This is terrible for performance. Evictions are costly, and this effectively schedules evictions on purpose, for no real gain.

There isn't a good reason to use this setting; we literally cannot theory-craft a hypothetically useful situation. It exists only for backward compatibility at the moment. We mention the setting in this book only since, sadly, it has been recommended in various articles on the Internet as a good performance tip.

It is not. Never use it!

[[monitoring-fielddata]] ==== Monitoring fielddata

It is important to keep a close watch on how much memory((("fielddata", "monitoring")))((("aggregations", "limiting memory usage", "moitoring fielddata"))) is being used by fielddata, and whether any data is being evicted. High eviction counts can indicate a serious resource issue and a reason for poor performance.

Fielddata usage can be monitored:

GET /_stats/fielddata?fields=*

GET /_nodes/stats/indices/fielddata?fields=*

  • Or even per-index per-node:


GET /_nodes/stats/indices/fielddata?level=indices&fields=*

By setting ?fields=*, the memory usage is broken down for each field.

[[circuit-breaker]] ==== Circuit Breaker

An astute reader might have noticed a problem with the fielddata size settings. fielddata size is checked after the data is loaded.((("aggregations", "limiting memory usage", "fielddata circuit breaker"))) What happens if a query arrives that tries to load more into fielddata than available memory? The answer is ugly: you would get an OutOfMemoryException.((("OutOfMemoryException")))((("circuit breakers")))

Elasticsearch includes a fielddata circuit breaker that is designed to deal with this situation.((("fielddata circuit breaker"))) The circuit breaker estimates the memory requirements of a query by introspecting the fields involved (their type, cardinality, size, and so forth). It then checks to see whether loading the required fielddata would push the total fielddata size over the configured percentage of the heap.

If the estimated query size is larger than the limit, the circuit breaker is tripped and the query will be aborted and return an exception. This happens before data is loaded, which means that you won't hit an OutOfMemoryException.

.Available Circuit Breakers

Elasticsearch has a family of circuit breakers, all of which work to ensure that memory limits are not exceeded:


The `fielddata` circuit breaker limits the size of fielddata to 60% of the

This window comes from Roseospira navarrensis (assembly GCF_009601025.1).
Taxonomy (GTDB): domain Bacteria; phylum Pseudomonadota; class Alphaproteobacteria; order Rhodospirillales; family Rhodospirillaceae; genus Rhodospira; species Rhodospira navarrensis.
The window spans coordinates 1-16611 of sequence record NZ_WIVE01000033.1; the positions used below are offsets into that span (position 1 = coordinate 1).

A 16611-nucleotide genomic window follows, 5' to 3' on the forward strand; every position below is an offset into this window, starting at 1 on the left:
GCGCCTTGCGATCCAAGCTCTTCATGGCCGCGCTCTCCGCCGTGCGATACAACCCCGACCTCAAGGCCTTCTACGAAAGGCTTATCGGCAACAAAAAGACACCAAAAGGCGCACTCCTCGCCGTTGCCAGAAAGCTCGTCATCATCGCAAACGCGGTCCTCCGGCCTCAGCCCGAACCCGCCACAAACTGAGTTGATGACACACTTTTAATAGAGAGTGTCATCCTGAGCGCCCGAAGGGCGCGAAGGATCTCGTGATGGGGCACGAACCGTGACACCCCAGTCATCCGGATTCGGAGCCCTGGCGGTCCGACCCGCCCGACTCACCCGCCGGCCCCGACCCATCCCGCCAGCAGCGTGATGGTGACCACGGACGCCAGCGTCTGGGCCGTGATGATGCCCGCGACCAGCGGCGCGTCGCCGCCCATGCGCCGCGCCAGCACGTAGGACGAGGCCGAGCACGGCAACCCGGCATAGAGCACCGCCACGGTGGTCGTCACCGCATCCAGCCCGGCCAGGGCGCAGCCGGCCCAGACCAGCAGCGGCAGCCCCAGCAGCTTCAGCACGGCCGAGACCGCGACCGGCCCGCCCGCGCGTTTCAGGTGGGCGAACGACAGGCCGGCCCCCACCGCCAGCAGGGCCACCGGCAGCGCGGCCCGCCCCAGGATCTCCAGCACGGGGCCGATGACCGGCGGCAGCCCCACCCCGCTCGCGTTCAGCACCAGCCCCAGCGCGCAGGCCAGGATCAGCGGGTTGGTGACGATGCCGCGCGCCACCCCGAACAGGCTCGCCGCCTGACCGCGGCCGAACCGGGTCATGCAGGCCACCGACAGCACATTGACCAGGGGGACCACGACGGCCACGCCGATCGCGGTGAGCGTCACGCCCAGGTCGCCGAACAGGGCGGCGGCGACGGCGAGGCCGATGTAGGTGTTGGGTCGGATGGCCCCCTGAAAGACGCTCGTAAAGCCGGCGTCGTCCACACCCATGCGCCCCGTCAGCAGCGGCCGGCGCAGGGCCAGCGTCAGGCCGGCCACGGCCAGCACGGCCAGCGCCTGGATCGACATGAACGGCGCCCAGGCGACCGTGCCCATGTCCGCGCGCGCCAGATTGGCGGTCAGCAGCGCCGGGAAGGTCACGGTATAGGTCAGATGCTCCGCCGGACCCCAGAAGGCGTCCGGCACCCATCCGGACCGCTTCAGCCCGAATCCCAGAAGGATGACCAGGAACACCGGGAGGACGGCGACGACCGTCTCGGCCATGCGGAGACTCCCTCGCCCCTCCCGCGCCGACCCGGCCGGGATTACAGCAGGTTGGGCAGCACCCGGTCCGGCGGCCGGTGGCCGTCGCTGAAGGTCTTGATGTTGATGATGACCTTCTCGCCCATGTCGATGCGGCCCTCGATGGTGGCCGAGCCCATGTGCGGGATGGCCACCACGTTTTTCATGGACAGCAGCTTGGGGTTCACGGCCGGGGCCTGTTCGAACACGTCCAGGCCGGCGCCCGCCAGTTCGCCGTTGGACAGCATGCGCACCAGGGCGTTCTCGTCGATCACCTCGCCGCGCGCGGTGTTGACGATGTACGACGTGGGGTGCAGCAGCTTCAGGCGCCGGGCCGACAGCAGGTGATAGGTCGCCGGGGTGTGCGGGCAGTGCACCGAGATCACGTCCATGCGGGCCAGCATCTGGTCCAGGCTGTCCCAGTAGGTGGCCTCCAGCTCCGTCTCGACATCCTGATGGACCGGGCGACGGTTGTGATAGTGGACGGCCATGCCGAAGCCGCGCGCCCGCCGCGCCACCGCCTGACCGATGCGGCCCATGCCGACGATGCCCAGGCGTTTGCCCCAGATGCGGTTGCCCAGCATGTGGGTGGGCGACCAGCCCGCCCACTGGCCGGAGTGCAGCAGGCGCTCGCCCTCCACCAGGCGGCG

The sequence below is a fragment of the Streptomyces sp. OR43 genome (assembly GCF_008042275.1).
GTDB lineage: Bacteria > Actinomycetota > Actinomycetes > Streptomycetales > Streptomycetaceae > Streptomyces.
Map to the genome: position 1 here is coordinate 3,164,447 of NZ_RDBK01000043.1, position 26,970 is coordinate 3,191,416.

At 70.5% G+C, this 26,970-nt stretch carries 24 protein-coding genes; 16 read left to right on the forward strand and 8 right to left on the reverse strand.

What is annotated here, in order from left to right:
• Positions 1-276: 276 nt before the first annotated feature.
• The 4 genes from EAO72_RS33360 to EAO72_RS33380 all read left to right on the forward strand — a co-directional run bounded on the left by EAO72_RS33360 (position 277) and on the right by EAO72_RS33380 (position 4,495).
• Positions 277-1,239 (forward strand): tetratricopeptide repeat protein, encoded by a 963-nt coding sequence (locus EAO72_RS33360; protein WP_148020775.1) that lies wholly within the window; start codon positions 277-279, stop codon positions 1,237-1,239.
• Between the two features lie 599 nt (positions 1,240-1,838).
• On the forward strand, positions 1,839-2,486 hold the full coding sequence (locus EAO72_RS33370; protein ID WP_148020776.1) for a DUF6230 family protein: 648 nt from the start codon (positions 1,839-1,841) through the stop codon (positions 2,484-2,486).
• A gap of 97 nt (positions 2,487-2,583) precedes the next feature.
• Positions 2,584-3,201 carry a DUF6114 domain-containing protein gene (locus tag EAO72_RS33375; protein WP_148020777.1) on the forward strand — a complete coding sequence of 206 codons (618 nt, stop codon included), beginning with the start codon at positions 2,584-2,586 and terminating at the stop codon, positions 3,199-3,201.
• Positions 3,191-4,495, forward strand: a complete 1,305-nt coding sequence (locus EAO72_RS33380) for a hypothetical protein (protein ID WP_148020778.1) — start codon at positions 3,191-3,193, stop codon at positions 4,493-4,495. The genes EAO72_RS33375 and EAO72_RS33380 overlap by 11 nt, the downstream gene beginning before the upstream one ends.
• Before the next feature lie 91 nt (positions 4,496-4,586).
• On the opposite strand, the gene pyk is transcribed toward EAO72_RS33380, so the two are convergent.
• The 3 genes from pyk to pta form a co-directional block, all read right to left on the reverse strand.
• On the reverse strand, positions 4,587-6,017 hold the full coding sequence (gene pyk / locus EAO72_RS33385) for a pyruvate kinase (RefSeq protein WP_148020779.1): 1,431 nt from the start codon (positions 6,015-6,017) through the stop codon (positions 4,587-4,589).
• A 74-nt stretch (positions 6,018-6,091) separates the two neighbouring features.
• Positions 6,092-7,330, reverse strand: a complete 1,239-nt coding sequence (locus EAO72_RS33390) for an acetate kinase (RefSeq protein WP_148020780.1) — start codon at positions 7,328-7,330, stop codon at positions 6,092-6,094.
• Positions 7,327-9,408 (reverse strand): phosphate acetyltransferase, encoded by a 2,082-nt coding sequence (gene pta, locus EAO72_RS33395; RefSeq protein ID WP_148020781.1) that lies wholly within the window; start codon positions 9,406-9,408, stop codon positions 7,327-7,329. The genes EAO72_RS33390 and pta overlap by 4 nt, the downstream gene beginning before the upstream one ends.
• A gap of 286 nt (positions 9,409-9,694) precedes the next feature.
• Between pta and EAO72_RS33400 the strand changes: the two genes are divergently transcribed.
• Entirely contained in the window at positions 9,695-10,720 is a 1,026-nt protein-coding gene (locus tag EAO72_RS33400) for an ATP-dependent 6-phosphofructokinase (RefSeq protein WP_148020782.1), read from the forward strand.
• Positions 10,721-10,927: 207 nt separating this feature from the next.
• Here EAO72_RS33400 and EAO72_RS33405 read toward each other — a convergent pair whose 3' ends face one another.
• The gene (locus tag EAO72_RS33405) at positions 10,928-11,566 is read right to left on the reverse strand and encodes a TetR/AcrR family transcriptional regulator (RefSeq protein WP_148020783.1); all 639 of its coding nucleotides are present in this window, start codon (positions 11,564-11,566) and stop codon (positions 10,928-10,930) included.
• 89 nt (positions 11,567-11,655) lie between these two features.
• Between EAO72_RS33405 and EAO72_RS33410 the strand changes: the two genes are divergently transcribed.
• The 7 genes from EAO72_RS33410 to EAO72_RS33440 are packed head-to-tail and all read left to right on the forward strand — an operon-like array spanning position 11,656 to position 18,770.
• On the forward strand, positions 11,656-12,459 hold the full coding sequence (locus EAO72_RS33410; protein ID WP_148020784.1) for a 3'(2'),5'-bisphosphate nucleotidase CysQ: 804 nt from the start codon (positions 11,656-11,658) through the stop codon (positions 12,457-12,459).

heap, by default.


The `request` circuit breaker estimates the size of structures required to
complete other parts of a request, such as creating aggregation buckets,
and limits them to 40% of the heap, by default.


The `total` circuit breaker wraps the `request` and `fielddata` circuit
breakers to ensure that the combination of the two doesn't use more than
70% of the heap by default.

The circuit breaker limits can be specified in the config/elasticsearch.yml file, or can be updated dynamically on a live cluster:


PUT /_cluster/settings { "persistent" : { "indices.breaker.fielddata.limit" : "40%" <1> }


<1> The limit is a percentage of the heap.

It is best to configure the circuit breaker with a relatively conservative value. Remember that fielddata needs to share the heap with the request circuit breaker, the indexing memory buffer, the filter cache, Lucene data structures for open indices, and various other transient data structures. For this reason, it defaults to a fairly conservative 60%. Overly optimistic settings can cause potential OOM exceptions, which will take down an entire node.

On the other hand, an overly conservative value will simply return a query exception that can be handled by your application. An exception is better than a crash. These exceptions should also encourage you to reassess your query: why does a single query need more than 60% of the heap?


In <>, we spoke about adding a limit to the size of fielddata, to ensure that old unused fielddata can be evicted. The relationship between indices.fielddata.cache.size and indices.breaker.fielddata.limit is an important one. If the circuit-breaker limit is lower than the cache size, no data will ever be evicted. In order for it to work properly, the circuit breaker limit must be higher than the cache size.


It is important to note that the circuit breaker compares estimated query size against the total heap size, not against the actual amount of heap memory used. This is done for a variety of technical reasons (for example, the heap may look full but is actually just garbage waiting to be collected, which is hard to estimate properly). But as the end user, this means the setting needs to be conservative, since it is comparing against total heap, not free heap. ((("memory usage", "limiting for aggregations", startref ="ix_memagg")))